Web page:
Human SCLC is considered to be a feasible target for immunotherapy using radiolabeled monoclonal antibodies (J. Zeuthen and A. J. Vangsted, 1993, Acta Oncologica, 32:845-51; Y. Olabiran et al., 1994, Br. J. Cancer, 69:247-52; A. Smith et al., 1991, Oncology, 64:263-6; P. L. Beaumier et al., 1991, Cancer Res., 51:676-81; R. A. Stahel, 1989, Chest, 96:27S-29S; and M. Hosono et al., 1994, J. Nuclear Med., 35:296-300). However, SCLC-specific MoAbs isolated to date also react against one or more of neuroendocrine tissues, unrelated cells, or normal immune cells. Examples include MoAbs binding to neuronal cell adhesion molecule (NCAM), polysialic acid, cluster w4 antigen (CD24) (D. Jackson et al., 1992, Cancer Res., 52:5264-70), sialoglycoprotein antigen sGP 90-135, ganglioside GD2, and ganglioside fucosyl-GM1 (FucGM1) (J. Zeuthen and A. J. Vangsted, 1993, Acta Oncologica, 32:845-51). A MoAb (N901), which is specific to NCAM (CD56), was reported to bind to SCLC tumors and cell lines, as well as to cardiac muscles, natural killer (NK) cells, and peripheral nerves.

Understanding the tissue distribution of tumor-associated antigens on cancers and normal tissues is essential for the selection of targets for cancer immunotherapy. The majority of cancer antigens are self-antigens that are derived from and expressed by normal cells. Frequently, the cancer antigen is identical to the normal antigen although it is expressed at higher levels or endowed with a negligible mutation insufficient for its distinction from the self-antigen. One of the escape mechanisms of malignant cells from the immune system is their resemblance to their normal cell counterparts, thereby resulting in low visibility for the malignant cells by an individual's immune surveillance system.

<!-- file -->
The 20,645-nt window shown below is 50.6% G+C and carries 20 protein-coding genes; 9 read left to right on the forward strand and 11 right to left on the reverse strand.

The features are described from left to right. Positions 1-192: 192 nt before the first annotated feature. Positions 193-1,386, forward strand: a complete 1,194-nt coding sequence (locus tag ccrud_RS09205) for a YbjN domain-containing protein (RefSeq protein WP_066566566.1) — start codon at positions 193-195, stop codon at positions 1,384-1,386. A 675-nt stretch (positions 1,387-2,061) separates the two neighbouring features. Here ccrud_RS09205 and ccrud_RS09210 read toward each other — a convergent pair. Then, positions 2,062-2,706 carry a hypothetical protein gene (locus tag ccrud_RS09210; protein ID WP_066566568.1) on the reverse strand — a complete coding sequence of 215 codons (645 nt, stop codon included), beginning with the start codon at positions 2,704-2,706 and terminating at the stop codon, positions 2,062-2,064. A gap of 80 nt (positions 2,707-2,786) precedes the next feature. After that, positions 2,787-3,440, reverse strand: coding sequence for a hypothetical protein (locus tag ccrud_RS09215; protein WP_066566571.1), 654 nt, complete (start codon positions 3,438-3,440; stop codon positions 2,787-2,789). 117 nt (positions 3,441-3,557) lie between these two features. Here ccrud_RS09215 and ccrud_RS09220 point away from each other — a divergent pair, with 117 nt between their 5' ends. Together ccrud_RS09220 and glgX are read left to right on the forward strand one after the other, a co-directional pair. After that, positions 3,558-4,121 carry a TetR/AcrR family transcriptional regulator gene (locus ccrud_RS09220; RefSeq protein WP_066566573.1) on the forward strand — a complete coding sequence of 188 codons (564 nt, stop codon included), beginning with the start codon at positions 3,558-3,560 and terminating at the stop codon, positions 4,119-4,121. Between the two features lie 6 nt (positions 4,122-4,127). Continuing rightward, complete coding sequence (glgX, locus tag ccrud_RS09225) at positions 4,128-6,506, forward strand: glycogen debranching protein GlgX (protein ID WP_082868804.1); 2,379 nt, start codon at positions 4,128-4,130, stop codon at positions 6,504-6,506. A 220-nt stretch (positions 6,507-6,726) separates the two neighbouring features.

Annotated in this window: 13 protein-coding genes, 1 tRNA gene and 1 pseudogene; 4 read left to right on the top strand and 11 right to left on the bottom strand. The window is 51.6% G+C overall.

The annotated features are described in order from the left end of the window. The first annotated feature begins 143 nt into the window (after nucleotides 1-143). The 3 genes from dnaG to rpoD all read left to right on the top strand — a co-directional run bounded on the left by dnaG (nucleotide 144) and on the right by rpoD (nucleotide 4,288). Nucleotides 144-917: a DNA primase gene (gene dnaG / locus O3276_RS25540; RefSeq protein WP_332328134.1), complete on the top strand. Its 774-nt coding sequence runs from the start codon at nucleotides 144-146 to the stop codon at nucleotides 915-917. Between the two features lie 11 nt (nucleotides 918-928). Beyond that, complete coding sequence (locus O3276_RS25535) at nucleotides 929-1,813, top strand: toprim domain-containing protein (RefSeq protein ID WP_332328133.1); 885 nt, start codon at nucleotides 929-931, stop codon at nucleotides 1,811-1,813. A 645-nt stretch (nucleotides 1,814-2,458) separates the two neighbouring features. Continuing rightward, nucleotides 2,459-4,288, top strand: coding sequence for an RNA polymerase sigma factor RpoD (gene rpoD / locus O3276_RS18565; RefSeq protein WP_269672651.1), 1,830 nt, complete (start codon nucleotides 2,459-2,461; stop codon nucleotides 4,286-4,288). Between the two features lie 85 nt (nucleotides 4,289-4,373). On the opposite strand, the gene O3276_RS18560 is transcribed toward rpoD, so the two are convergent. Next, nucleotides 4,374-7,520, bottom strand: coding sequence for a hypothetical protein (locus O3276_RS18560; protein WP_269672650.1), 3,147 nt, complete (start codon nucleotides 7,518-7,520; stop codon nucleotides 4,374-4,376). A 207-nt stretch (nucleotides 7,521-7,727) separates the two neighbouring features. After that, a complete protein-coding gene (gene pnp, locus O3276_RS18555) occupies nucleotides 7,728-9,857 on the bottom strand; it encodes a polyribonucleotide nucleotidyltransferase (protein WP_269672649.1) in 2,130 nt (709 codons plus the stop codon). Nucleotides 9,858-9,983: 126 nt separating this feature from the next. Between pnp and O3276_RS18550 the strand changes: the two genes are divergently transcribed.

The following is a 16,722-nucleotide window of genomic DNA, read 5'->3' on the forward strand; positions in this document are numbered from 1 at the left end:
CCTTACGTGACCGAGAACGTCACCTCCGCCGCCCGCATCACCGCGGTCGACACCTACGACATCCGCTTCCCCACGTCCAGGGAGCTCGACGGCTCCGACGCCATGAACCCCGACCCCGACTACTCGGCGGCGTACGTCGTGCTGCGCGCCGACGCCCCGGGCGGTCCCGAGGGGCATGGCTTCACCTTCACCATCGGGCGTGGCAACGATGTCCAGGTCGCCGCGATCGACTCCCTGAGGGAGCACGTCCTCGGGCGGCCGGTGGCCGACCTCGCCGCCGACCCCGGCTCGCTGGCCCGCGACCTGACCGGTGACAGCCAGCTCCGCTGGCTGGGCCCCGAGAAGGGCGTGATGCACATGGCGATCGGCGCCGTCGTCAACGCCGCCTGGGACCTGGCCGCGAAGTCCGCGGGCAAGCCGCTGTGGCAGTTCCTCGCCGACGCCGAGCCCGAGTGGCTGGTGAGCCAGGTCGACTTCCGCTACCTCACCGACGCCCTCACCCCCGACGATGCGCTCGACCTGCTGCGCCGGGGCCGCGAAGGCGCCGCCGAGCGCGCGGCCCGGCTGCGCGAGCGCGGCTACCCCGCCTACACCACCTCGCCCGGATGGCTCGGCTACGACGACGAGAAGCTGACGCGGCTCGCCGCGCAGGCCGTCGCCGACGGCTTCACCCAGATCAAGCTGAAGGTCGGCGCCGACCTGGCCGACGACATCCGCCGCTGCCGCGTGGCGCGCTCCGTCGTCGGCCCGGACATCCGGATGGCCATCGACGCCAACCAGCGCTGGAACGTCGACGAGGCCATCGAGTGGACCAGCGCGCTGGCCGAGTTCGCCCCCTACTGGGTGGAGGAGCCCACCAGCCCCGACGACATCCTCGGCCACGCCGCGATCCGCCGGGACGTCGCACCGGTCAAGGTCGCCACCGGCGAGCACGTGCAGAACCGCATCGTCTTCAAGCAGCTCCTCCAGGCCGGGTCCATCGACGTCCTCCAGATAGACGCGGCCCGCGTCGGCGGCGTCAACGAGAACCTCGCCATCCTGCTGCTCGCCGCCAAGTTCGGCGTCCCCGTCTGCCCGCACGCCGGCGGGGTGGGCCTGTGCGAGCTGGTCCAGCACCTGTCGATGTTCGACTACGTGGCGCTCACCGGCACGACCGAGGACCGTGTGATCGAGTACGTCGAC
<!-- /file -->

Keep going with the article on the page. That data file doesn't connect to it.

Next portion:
The process that leads to the discovery of unique cancer antigens is long, tedious and elaborate. The screening process entails an exhaustive weeding out of antigens expressed on both cancer or tumor cells and normal tissues. The probes used for the discovery of such antigens are limited in their efficacy due to the fundamentally low immunogenicity of tumor antigens. In addition, serum samples with high titers from cancer patients are generally scarce. Utilization of such probes for screening is frequently thwarted due to the “identification” of multiple artifacts, or to false-positive hits.

Antigens are diverse in their immunogenicity, i.e. their ability to stimulate the immune response. When several antigens possessing distinct immunogenic properties co-exist in an antigenic preparation, their antigenic dominance regulates the intensity of the immune response to antigens. Therefore, the most robust immune response is developed against the strongest epitopes found in the antigenic preparation. Antigens with weaker immunogenicity will be disregarded, or the level of the immune response elicited against them will be negligible, due to the focus of the immune response on the stronger and more dominant epitopes. Hence, minor epitopes contained in an antigenic preparation (e.g., a vaccine) will be masked by the more immunogenic epitopes. Generating discerning MoAbs against a repertoire of minor epitopes present in an antigenic preparation (such as subcellular fractions of cancer cells) containing dominant epitopes has remained a challenge for many years.

However, in spite of the above-mentioned obstacles, the present invention provides new and specific monoclonal antibodies which are immunoreactive with SCLC cell surface antigens and which are useful in immunotherapy, diagnostic, imaging, monitoring and screening methodologies, to name a few. The present invention has solved the problem of generating myriads of non-specific antibodies by employing a technique of differential immunization, which involves, in part, tolerization with closely related antigens, e.g., on normal cells or on tumor cells exhibiting a similar phenotype, followed by immunization with the neoplastic cells of interest having unique cell surface antigen molecules. This differential/tolerization process allows the weeding out of B cells possessing undesired specificities from the entire pool of B cells, prior to the fusion of the B cells with immortalized cells to create hybridomas. Consequently, the frequency of hybridomas with the sought-after antigenic specificities is amplified in accordance with the present invention, and the entire screening process is greatly simplified.